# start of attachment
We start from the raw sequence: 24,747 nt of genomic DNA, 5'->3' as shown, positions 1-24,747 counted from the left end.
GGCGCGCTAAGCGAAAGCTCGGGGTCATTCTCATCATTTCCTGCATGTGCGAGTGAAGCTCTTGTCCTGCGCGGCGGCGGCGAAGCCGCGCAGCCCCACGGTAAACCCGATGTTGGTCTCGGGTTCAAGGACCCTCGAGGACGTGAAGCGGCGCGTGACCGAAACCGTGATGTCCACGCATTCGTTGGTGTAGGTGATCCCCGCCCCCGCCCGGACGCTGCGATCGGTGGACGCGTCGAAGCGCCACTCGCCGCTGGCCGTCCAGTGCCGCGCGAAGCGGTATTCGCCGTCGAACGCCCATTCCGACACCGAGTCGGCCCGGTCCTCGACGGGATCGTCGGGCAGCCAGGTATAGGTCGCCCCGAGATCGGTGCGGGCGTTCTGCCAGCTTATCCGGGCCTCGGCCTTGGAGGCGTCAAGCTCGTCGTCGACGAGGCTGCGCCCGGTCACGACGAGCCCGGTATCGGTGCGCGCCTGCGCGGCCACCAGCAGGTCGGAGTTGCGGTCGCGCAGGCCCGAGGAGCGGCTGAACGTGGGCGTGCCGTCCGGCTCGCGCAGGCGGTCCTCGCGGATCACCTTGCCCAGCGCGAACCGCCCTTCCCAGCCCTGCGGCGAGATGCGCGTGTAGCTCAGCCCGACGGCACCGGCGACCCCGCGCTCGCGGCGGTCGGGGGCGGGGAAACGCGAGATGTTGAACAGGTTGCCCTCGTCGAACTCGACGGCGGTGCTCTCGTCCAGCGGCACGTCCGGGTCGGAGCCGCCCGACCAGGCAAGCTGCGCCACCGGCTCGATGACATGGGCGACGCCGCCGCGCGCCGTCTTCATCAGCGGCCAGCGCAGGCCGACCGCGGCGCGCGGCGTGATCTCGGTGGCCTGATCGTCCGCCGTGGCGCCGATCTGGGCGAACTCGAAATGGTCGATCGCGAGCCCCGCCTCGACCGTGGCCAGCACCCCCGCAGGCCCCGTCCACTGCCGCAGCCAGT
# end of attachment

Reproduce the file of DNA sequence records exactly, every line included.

We start from the raw sequence: 24,747 nt of genomic DNA, 5'->3' as shown, positions 1-24,747 counted from the left end.
GGCGCGCTAAGCGAAAGCTCGGGGTCATTCTCATCATTTCCTGCATGTGCGAGTGAAGCTCTTGTCCTGCGCGGCGGCGGCGAAGCCGCGCAGCCCCACGGTAAACCCGATGTTGGTCTCGGGTTCAAGGACCCTCGAGGACGTGAAGCGGCGCGTGACCGAAACCGTGATGTCCACGCATTCGTTGGTGTAGGTGATCCCCGCCCCCGCCCGGACGCTGCGATCGGTGGACGCGTCGAAGCGCCACTCGCCGCTGGCCGTCCAGTGCCGCGCGAAGCGGTATTCGCCGTCGAACGCCCATTCCGACACCGAGTCGGCCCGGTCCTCGACGGGATCGTCGGGCAGCCAGGTATAGGTCGCCCCGAGATCGGTGCGGGCGTTCTGCCAGCTTATCCGGGCCTCGGCCTTGGAGGCGTCAAGCTCGTCGTCGACGAGGCTGCGCCCGGTCACGACGAGCCCGGTATCGGTGCGCGCCTGCGCGGCCACCAGCAGGTCGGAGTTGCGGTCGCGCAGGCCCGAGGAGCGGCTGAACGTGGGCGTGCCGTCCGGCTCGCGCAGGCGGTCCTCGCGGATCACCTTGCCCAGCGCGAACCGCCCTTCCCAGCCCTGCGGCGAGATGCGCGTGTAGCTCAGCCCGACGGCACCGGCGACCCCGCGCTCGCGGCGGTCGGGGGCGGGGAAACGCGAGATGTTGAACAGGTTGCCCTCGTCGAACTCGACGGCGGTGCTCTCGTCCAGCGGCACGTCCGGGTCGGAGCCGCCCGACCAGGCAAGCTGCGCCACCGGCTCGATGACATGGGCGACGCCGCCGCGCGCCGTCTTCATCAGCGGCCAGCGCAGGCCGACCGCGGCGCGCGGCGTGATCTCGGTGGCCTGATCGTCCGCCGTGGCGCCGATCTGGGCGAACTCGAAATGGTCGATCGCGAGCCCCGCCTCGACCGTGGCCAGCACCCCCGCAGGCCCCGTCCACTGCCGCAGCCAGT